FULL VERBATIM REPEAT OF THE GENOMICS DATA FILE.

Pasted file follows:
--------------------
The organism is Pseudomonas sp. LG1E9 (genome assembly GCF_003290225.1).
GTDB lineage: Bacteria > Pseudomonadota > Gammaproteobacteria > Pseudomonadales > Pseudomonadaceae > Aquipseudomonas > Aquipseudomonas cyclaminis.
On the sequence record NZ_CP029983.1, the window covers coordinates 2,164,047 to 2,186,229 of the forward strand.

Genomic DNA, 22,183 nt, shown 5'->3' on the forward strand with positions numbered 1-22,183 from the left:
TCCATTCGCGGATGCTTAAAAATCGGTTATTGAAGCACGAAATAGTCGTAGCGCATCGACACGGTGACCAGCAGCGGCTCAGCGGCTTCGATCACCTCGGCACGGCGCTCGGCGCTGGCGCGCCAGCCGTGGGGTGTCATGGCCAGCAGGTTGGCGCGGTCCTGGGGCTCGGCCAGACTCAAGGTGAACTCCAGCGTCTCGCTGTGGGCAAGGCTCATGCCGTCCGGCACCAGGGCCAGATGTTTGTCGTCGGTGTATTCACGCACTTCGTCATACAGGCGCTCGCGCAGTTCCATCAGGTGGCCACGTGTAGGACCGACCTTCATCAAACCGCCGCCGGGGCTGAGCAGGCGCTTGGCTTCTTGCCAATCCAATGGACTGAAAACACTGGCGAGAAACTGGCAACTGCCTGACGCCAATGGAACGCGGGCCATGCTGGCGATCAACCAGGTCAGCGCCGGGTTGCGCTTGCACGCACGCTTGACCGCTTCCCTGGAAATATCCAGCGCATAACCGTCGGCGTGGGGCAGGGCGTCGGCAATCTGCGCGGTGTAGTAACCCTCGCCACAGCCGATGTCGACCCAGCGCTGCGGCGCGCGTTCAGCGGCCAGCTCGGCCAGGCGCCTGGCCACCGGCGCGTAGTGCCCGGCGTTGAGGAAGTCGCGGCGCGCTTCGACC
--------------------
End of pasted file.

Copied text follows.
The organism is Pseudomonas sp. LG1E9 (genome assembly GCF_003290225.1).
GTDB lineage: Bacteria > Pseudomonadota > Gammaproteobacteria > Pseudomonadales > Pseudomonadaceae > Aquipseudomonas > Aquipseudomonas cyclaminis.
On the sequence record NZ_CP029983.1, the window covers coordinates 2,164,047 to 2,186,229 of the forward strand.

Genomic DNA, 22,183 nt, shown 5'->3' on the forward strand with positions numbered 1-22,183 from the left:
TCCATTCGCGGATGCTTAAAAATCGGTTATTGAAGCACGAAATAGTCGTAGCGCATCGACACGGTGACCAGCAGCGGCTCAGCGGCTTCGATCACCTCGGCACGGCGCTCGGCGCTGGCGCGCCAGCCGTGGGGTGTCATGGCCAGCAGGTTGGCGCGGTCCTGGGGCTCGGCCAGACTCAAGGTGAACTCCAGCGTCTCGCTGTGGGCAAGGCTCATGCCGTCCGGCACCAGGGCCAGATGTTTGTCGTCGGTGTATTCACGCACTTCGTCATACAGGCGCTCGCGCAGTTCCATCAGGTGGCCACGTGTAGGACCGACCTTCATCAAACCGCCGCCGGGGCTGAGCAGGCGCTTGGCTTCTTGCCAATCCAATGGACTGAAAACACTGGCGAGAAACTGGCAACTGCCTGACGCCAATGGAACGCGGGCCATGCTGGCGATCAACCAGGTCAGCGCCGGGTTGCGCTTGCACGCACGCTTGACCGCTTCCCTGGAAATATCCAGCGCATAACCGTCGGCGTGGGGCAGGGCGTCGGCAATCTGCGCGGTGTAGTAACCCTCGCCACAGCCGATGTCGACCCAGCGCTGCGGCGCGCGTTCAGCGGCCAGCTCGGCCAGGCGCCTGGCCACCGGCGCGTAGTGCCCGGCGTTGAGGAAGTCGCGGCGCGCTTCGACC